Five years ago this spring, when I first learned about Line 5, I could only imagine what a catastrophic oil spill would look like here in the heart of the Great Lakes. Two weeks ago, we dodged a bullet as we watched a hazardous liquid spill from two neighboring transmission cables unfold. What we witnessed was an anatomy of a spill — and how truly devastating an oil spill would be.
Here’s what we know from the April 1st spill in the Straits.
A release of at least 600 gallons of toxic coolant and insulating fluid from electric cables owned by American Transmission Company (ATC) occurred sometime Sunday afternoon in the Straits of Mackinac. The dielectric fluid is a mineral oil that contains a benzene compound. ATC, however, did not report the release to the Coast Guard for 24 hours. By Monday, ATC officials were blaming “extraordinary circumstances” like ice in the water and near the shore that hindered the emergency response.
No cause was initially identified until days later. The cause? Vessel anchor strike. News media coverage revealed the chaotic nature of responding to this hazardous liquid spill with Coast Guard helicopters looking for oil sheens and a multi-agency unified command assembling from federal, state, tribal, and local agencies and units. Reports attempted to allay public fears, indicating that the product was so diluted that it would not pose a threat to drinking water supply intakes. The greatest threat posed was to wildlife and shore birds swimming in possible oil floating on the water’s surface.
On April 3, Enbridge – owner and operator of Line 5 – temporarily shut down the flow of oil in the pipelines to evaluate the leak detection systems. Ten days after the ATC accident, on April 10, Enbridge notified state and federal officials that their pipelines had suffered three dents, likely due to the same vessel activity that may have caused the damage to the ATC lines.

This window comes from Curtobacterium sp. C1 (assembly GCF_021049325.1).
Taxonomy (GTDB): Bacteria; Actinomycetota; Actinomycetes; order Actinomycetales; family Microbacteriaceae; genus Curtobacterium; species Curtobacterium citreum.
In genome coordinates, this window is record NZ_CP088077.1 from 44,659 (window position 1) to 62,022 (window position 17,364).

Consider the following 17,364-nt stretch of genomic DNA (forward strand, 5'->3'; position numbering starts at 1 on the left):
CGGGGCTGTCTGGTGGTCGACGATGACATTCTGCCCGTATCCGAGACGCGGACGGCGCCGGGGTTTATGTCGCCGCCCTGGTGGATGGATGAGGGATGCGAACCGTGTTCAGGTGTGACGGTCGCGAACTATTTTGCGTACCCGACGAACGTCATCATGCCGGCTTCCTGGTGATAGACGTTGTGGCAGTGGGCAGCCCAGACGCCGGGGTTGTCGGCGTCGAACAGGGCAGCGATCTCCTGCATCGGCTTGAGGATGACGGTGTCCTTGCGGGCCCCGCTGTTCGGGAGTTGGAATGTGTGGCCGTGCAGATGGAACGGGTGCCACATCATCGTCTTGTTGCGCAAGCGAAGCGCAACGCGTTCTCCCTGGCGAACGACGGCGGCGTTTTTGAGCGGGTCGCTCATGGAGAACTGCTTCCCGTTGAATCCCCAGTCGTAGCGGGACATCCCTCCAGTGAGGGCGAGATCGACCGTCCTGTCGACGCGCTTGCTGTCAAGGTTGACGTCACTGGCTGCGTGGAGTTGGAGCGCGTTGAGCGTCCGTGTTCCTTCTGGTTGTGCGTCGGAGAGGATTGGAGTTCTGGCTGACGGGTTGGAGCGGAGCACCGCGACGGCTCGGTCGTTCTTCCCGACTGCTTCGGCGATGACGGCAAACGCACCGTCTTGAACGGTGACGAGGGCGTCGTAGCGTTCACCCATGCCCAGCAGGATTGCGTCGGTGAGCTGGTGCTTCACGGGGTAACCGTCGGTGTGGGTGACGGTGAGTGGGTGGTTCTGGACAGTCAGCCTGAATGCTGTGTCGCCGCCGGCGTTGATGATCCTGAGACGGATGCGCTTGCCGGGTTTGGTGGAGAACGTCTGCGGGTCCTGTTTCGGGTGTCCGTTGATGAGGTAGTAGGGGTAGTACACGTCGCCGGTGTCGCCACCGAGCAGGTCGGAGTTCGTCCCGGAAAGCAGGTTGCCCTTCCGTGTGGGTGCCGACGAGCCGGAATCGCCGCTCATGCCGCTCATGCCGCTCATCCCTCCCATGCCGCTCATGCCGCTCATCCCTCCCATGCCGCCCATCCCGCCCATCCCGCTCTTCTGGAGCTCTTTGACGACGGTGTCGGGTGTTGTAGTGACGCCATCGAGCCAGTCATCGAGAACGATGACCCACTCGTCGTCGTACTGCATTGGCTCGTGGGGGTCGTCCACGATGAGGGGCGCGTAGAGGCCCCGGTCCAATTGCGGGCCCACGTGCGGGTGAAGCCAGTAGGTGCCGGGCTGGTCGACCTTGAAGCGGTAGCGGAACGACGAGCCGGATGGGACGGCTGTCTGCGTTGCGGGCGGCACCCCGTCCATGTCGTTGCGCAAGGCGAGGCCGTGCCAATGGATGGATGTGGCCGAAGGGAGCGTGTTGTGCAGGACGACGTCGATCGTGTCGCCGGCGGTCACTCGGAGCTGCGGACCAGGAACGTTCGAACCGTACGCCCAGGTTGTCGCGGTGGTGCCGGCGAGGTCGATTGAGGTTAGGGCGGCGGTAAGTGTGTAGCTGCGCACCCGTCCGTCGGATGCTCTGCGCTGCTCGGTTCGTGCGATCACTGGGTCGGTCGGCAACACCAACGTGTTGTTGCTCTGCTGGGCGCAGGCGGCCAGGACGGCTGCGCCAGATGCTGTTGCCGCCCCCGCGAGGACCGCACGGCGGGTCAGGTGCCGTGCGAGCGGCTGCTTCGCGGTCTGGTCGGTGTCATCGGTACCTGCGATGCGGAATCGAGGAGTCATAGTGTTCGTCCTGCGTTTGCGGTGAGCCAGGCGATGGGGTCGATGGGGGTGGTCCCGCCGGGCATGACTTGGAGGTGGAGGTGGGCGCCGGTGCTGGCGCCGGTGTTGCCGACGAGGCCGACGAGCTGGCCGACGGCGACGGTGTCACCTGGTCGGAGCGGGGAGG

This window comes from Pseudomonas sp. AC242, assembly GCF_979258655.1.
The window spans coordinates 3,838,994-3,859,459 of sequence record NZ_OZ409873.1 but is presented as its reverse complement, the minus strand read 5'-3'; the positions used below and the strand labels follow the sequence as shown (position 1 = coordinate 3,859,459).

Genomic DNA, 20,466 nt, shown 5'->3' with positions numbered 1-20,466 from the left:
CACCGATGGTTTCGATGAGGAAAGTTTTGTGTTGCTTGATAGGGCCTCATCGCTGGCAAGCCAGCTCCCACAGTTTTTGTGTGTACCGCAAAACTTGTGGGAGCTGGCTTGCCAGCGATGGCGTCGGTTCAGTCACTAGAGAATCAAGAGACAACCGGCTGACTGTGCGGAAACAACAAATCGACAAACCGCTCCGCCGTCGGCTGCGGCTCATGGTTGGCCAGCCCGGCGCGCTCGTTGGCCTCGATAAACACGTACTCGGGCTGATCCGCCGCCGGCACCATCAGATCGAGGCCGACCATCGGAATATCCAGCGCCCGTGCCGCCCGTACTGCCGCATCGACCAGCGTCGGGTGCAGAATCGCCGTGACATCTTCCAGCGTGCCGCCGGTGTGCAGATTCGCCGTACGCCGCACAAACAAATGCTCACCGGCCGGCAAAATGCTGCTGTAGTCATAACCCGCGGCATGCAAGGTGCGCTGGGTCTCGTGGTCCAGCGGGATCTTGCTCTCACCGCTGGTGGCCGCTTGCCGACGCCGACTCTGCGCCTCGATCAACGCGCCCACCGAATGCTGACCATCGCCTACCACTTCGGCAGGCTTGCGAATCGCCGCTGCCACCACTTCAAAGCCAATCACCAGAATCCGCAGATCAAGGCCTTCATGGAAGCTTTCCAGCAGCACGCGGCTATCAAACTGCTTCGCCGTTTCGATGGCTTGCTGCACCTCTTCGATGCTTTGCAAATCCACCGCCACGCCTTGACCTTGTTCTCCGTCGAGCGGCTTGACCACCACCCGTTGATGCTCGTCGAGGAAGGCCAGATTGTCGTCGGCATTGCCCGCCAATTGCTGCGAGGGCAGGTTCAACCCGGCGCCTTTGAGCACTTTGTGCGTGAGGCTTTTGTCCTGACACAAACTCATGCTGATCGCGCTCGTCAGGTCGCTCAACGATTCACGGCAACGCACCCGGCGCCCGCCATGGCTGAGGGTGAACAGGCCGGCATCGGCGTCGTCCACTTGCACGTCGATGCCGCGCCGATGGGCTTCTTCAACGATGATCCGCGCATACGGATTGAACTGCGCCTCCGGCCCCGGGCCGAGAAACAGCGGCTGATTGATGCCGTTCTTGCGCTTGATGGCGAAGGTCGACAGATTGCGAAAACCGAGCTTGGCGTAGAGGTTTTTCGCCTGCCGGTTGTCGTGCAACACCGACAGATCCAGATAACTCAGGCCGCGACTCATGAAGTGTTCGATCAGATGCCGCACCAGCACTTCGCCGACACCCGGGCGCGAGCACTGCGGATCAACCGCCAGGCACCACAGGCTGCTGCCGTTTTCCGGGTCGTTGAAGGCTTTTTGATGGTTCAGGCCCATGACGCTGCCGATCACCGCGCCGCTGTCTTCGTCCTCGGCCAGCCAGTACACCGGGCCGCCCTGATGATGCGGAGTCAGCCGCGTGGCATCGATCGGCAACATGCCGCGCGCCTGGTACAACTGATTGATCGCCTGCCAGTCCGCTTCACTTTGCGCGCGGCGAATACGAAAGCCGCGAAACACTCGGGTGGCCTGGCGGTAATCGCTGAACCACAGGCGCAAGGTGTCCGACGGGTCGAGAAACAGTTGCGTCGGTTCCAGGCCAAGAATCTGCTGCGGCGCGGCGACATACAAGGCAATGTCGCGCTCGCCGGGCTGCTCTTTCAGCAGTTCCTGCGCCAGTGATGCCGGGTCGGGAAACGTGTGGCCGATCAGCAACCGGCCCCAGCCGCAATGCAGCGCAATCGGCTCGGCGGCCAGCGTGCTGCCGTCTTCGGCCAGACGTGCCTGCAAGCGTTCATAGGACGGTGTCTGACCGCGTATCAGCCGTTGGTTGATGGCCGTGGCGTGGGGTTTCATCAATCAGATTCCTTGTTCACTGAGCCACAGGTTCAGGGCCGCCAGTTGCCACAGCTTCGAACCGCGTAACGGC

Hold on. Vessel anchor strike hitting Line 5? This was the number one threat that Dynamic Risk identified in their November 2017 alternative report to the Governor-created Michigan Pipeline Safety Advisory Board. Ironically, the original Bechtel engineers believed that a vessel anchor strike was only “one chance in a million.”
Well, two weeks ago that one chance in a million struck.
And finally, a growing chorus of federal and state leaders from both sides of the aisle are demanding that Line 5 be shut down until a full visual inspection has taken place. Tribal leaders like Aaron Payment from the Sault Tribe call for more comprehensive investigation and analysis: “These old pipes need to be shut off, at least until proper investigations and the full analyses are finished.” . . . “Governor Snyder should not be using this accident as an excuse to fast-track a tunnel.”
So what can we learn from this? First, we don’t need to imagine anymore. We know that it might take up to 24 hours before the spill is even reported. We know exactly how difficult it would be to deploy emergency responders to contain oil in the open waters. We know how extreme the conditions are in the Straits, even in spring. We know about the challenges of ice. We know that we can never be 100% prepared in such a dynamic, chaotic, and extreme environment as the open waters of the Great Lakes. Second, and most important, we can’t take a second chance because of the magnitude of harm and risk that Enbridge is asking citizens of Michigan to shoulder.
Let’s do the right thing. Michigan leaders – it’s time to be proactive and shut down this 65-year-old oil pipeline before it’s really too late.